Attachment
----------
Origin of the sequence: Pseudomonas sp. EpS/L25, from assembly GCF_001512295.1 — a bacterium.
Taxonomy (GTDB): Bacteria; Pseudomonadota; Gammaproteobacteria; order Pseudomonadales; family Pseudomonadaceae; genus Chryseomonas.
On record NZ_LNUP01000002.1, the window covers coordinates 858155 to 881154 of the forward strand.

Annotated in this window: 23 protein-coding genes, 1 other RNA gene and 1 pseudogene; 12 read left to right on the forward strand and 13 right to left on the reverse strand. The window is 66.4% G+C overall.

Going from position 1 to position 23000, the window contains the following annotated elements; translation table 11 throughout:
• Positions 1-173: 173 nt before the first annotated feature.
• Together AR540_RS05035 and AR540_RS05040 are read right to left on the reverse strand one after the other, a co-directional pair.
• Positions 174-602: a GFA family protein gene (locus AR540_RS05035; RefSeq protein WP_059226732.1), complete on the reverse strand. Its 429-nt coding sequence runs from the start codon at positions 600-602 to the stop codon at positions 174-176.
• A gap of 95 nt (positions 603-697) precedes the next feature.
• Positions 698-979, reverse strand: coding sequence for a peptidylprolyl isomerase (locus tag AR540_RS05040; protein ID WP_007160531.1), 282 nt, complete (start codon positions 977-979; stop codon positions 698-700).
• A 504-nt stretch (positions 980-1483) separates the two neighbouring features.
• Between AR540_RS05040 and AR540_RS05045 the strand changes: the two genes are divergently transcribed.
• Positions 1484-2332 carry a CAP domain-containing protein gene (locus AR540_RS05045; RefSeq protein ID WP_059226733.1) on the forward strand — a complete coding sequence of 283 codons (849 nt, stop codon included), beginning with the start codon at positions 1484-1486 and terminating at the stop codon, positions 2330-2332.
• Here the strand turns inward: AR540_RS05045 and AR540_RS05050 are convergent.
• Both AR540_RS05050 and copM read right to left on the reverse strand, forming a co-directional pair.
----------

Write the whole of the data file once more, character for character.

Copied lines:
Origin of the sequence: Pseudomonas sp. EpS/L25, from assembly GCF_001512295.1 — a bacterium.
Taxonomy (GTDB): Bacteria; Pseudomonadota; Gammaproteobacteria; order Pseudomonadales; family Pseudomonadaceae; genus Chryseomonas.
On record NZ_LNUP01000002.1, the window covers coordinates 858155 to 881154 of the forward strand.

Annotated in this window: 23 protein-coding genes, 1 other RNA gene and 1 pseudogene; 12 read left to right on the forward strand and 13 right to left on the reverse strand. The window is 66.4% G+C overall.

Going from position 1 to position 23000, the window contains the following annotated elements; translation table 11 throughout:
• Positions 1-173: 173 nt before the first annotated feature.
• Together AR540_RS05035 and AR540_RS05040 are read right to left on the reverse strand one after the other, a co-directional pair.
• Positions 174-602: a GFA family protein gene (locus AR540_RS05035; RefSeq protein WP_059226732.1), complete on the reverse strand. Its 429-nt coding sequence runs from the start codon at positions 600-602 to the stop codon at positions 174-176.
• A gap of 95 nt (positions 603-697) precedes the next feature.
• Positions 698-979, reverse strand: coding sequence for a peptidylprolyl isomerase (locus tag AR540_RS05040; protein ID WP_007160531.1), 282 nt, complete (start codon positions 977-979; stop codon positions 698-700).
• A 504-nt stretch (positions 980-1483) separates the two neighbouring features.
• Between AR540_RS05040 and AR540_RS05045 the strand changes: the two genes are divergently transcribed.
• Positions 1484-2332 carry a CAP domain-containing protein gene (locus AR540_RS05045; RefSeq protein ID WP_059226733.1) on the forward strand — a complete coding sequence of 283 codons (849 nt, stop codon included), beginning with the start codon at positions 1484-1486 and terminating at the stop codon, positions 2330-2332.
• Here the strand turns inward: AR540_RS05045 and AR540_RS05050 are convergent.
• Both AR540_RS05050 and copM read right to left on the reverse strand, forming a co-directional pair.